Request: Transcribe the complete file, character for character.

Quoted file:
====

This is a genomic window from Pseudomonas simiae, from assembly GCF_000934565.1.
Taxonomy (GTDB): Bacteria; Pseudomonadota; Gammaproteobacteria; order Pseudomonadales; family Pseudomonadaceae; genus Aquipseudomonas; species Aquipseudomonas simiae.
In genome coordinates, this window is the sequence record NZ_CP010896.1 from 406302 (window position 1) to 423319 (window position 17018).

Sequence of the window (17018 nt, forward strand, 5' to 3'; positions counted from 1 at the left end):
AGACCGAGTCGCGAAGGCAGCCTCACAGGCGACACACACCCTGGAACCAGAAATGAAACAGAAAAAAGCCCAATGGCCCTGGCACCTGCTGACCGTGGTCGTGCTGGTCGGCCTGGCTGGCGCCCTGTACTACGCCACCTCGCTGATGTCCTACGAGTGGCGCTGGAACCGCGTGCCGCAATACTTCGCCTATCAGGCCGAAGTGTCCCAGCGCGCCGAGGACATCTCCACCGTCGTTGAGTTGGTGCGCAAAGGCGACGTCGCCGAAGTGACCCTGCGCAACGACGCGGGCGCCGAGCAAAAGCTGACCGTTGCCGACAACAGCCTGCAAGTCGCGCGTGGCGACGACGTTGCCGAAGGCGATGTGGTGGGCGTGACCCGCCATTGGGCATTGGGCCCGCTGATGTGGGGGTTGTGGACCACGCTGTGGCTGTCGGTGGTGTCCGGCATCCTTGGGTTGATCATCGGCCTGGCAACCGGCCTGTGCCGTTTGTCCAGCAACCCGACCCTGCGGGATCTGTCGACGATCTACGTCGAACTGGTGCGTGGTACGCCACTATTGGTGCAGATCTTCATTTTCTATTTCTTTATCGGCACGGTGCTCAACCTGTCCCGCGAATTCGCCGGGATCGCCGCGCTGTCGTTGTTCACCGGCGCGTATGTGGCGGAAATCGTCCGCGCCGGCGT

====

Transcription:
This is a genomic window from Pseudomonas simiae, from assembly GCF_000934565.1.
Taxonomy (GTDB): Bacteria; Pseudomonadota; Gammaproteobacteria; order Pseudomonadales; family Pseudomonadaceae; genus Aquipseudomonas; species Aquipseudomonas simiae.
In genome coordinates, this window is the sequence record NZ_CP010896.1 from 406302 (window position 1) to 423319 (window position 17018).

Sequence of the window (17018 nt, forward strand, 5' to 3'; positions counted from 1 at the left end):
AGACCGAGTCGCGAAGGCAGCCTCACAGGCGACACACACCCTGGAACCAGAAATGAAACAGAAAAAAGCCCAATGGCCCTGGCACCTGCTGACCGTGGTCGTGCTGGTCGGCCTGGCTGGCGCCCTGTACTACGCCACCTCGCTGATGTCCTACGAGTGGCGCTGGAACCGCGTGCCGCAATACTTCGCCTATCAGGCCGAAGTGTCCCAGCGCGCCGAGGACATCTCCACCGTCGTTGAGTTGGTGCGCAAAGGCGACGTCGCCGAAGTGACCCTGCGCAACGACGCGGGCGCCGAGCAAAAGCTGACCGTTGCCGACAACAGCCTGCAAGTCGCGCGTGGCGACGACGTTGCCGAAGGCGATGTGGTGGGCGTGACCCGCCATTGGGCATTGGGCCCGCTGATGTGGGGGTTGTGGACCACGCTGTGGCTGTCGGTGGTGTCCGGCATCCTTGGGTTGATCATCGGCCTGGCAACCGGCCTGTGCCGTTTGTCCAGCAACCCGACCCTGCGGGATCTGTCGACGATCTACGTCGAACTGGTGCGTGGTACGCCACTATTGGTGCAGATCTTCATTTTCTATTTCTTTATCGGCACGGTGCTCAACCTGTCCCGCGAATTCGCCGGGATCGCCGCGCTGTCGTTGTTCACCGGCGCGTATGTGGCGGAAATCGTCCGCGCCGGCGT